Rating: 8,2/10 (7332 votes)This castle, located right on the border of the long conflict between England and Scotland, has changed owners many times during its existence. Usually, the change of ownership was accompanied by an assault or siege, which led to serious destruction. In 1124 the castle was owned by the Scots. Then these places were quite lively - in their vicinity was the port and residence of the Scottish King David I. However, after 50 years, the British briefly reclaimed Berick, who was soon sold back to raise funds for the third Crusade. The English crown took possession of the castle again only in 1296. Edward Long-Legs, then ruler of England, ordered to fortify the castle and turn it into an outpost of military conflicts with Scotland. Since then, only a part of the White Wall, which separated the castle from the river, has survived to this day. Prominent captives were often kept in the dungeon of Berik Castle. For example, the Countess of Bukhana Isabella Macduff, who was imprisoned here for military assistance to Robert the Bruce, stayed here. In 1318 the Scots took over the castle again. Robert Bruce decides to strengthen and rebuild the castle even more, but already in 1330 Berik was again liberated by the British - even though at that time the castle was an impregnable citadel, surrounded by walls with 19 towers and 5 gates. After the capture, the castle has to be restored again, and this requires huge sums. When the conflict between England and Scotland subsided, the castle gradually began to lose its significance. The townspeople began to gradually take stone from it for construction, which is why many castle structures simply disappeared. Today, visitors to Berik can only see the ruins of the Constable Tower and the White Wall.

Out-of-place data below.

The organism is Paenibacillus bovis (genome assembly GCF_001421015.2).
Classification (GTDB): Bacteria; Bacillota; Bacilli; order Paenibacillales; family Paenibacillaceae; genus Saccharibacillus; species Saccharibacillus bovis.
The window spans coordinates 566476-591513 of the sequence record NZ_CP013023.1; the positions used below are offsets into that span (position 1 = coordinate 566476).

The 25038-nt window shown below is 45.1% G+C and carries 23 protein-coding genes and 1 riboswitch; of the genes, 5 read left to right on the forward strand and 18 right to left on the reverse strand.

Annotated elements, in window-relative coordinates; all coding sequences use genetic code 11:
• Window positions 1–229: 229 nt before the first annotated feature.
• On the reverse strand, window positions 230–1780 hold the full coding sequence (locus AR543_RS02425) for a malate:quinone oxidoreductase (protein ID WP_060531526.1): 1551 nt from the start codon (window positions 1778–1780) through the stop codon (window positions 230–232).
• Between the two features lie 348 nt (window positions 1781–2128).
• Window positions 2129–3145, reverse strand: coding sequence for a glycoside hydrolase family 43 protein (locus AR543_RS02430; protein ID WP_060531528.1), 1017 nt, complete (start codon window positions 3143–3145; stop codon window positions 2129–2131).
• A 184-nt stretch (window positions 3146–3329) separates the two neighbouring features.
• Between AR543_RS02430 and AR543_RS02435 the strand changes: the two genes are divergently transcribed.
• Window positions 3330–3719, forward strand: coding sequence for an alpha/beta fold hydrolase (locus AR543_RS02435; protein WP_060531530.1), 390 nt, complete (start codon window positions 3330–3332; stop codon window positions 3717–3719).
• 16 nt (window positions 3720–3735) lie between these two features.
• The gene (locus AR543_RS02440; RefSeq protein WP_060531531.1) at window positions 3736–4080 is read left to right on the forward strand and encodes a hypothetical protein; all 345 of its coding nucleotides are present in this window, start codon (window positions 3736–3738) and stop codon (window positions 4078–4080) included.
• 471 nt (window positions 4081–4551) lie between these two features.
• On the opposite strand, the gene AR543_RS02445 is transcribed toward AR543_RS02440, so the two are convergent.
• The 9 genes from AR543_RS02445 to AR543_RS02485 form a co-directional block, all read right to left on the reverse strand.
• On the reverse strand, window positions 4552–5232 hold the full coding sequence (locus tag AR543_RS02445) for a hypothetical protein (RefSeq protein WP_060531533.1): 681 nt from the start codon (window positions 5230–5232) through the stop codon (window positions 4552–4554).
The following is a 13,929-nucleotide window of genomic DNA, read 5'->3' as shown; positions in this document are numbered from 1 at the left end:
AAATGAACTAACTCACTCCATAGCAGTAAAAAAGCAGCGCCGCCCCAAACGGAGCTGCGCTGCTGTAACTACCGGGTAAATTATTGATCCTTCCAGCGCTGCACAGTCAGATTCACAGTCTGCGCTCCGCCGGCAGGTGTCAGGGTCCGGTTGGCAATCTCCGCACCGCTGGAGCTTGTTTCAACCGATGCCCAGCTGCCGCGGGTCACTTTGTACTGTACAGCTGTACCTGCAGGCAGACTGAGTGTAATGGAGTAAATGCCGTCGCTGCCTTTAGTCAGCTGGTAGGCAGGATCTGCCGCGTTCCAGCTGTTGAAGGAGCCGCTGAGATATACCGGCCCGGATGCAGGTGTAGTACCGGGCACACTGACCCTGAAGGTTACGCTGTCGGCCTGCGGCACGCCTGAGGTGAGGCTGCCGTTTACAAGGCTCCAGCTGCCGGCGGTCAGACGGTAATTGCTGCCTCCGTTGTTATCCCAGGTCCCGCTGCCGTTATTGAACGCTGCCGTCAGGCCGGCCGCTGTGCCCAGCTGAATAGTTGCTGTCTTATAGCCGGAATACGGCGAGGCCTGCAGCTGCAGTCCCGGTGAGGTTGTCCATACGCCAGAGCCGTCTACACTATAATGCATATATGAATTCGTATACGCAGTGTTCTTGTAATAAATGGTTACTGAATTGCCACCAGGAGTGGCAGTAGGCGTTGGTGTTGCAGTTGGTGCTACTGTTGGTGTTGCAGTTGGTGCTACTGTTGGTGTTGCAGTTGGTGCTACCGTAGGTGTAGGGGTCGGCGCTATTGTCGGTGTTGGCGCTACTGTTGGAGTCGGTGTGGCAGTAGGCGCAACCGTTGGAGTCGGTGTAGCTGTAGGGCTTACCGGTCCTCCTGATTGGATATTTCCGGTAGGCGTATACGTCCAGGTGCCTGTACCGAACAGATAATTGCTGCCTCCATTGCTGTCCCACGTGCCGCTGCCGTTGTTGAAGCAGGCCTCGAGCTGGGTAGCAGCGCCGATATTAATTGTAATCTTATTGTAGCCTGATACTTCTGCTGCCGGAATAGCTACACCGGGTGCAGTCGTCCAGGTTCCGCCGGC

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Topic: Berwick Castle in Great Britain.